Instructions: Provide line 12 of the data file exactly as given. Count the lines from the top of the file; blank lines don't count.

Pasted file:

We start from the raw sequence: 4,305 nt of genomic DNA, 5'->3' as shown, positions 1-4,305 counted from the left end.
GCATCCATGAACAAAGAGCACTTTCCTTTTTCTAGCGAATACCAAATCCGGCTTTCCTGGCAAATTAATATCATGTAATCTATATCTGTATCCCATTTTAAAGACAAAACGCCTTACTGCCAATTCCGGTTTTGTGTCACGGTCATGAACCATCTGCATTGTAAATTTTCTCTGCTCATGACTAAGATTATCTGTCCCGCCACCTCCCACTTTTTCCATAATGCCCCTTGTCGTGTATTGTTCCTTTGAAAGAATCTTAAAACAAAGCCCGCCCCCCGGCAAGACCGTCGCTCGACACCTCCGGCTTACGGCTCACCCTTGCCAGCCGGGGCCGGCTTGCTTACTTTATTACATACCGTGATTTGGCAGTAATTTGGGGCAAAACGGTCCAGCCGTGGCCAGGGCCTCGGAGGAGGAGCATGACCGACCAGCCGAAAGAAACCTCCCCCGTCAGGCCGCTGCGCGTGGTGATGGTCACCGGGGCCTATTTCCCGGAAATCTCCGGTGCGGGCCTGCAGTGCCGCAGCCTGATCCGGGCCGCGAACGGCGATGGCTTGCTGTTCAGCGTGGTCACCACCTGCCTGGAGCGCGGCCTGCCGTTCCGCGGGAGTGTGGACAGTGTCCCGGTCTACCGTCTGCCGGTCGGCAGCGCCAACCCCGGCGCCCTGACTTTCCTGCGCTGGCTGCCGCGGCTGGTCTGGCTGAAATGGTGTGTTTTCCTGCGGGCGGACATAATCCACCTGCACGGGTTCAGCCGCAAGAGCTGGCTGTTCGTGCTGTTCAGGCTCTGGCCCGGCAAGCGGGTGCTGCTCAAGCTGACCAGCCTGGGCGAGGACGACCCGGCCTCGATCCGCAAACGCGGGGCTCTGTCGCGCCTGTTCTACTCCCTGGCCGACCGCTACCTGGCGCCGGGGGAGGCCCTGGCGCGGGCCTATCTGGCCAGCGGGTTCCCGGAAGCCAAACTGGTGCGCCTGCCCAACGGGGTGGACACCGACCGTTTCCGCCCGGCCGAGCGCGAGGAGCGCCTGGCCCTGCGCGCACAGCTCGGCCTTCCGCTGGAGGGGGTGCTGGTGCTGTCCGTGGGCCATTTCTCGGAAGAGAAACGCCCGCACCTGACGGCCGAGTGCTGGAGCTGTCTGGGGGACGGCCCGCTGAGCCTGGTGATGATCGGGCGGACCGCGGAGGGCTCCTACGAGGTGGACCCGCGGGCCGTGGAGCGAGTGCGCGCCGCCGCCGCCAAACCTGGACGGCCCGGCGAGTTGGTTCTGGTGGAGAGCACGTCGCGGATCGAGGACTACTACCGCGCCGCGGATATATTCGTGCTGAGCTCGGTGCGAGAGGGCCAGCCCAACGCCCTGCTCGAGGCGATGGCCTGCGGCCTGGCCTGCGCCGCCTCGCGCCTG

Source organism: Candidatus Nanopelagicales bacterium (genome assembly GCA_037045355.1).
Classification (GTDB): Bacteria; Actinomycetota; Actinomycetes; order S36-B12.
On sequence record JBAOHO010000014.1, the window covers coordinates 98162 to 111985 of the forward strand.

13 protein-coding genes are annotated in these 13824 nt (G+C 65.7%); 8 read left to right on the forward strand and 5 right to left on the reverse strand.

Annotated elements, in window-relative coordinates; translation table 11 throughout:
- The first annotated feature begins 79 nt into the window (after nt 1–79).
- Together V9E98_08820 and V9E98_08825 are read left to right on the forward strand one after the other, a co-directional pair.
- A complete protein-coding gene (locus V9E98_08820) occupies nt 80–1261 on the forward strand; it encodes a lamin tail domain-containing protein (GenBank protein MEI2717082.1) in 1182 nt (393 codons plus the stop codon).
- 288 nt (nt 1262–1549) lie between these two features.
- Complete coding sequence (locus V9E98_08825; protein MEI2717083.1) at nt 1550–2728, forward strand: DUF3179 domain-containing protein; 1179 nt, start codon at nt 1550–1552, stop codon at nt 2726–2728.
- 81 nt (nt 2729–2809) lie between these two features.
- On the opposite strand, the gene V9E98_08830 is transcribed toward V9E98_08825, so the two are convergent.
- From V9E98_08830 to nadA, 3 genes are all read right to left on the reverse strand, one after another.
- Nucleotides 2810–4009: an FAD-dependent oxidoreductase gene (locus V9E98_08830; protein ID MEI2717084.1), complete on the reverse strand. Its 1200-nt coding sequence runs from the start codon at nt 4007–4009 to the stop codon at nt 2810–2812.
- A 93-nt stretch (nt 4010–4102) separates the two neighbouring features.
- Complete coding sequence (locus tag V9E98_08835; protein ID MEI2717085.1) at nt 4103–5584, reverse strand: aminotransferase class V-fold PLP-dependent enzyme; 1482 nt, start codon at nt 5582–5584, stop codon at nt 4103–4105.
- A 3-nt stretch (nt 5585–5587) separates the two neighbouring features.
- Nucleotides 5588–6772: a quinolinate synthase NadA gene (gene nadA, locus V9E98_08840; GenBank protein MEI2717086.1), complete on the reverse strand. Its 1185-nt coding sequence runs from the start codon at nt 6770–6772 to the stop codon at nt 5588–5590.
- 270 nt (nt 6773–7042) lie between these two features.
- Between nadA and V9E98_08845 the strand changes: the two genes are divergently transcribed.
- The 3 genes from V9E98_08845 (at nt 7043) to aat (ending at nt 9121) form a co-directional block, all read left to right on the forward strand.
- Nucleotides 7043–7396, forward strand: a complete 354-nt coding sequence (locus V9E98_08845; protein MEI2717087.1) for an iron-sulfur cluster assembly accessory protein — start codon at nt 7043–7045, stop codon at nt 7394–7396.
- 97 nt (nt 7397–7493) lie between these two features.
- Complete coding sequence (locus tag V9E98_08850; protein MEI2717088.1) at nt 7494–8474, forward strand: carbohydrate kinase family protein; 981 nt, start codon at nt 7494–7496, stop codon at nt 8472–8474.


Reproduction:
- Complete coding sequence (locus V9E98_08825; protein MEI2717083.1) at nt 1550–2728, forward strand: DUF3179 domain-containing protein; 1179 nt, start codon at nt 1550–1552, stop codon at nt 2726–2728.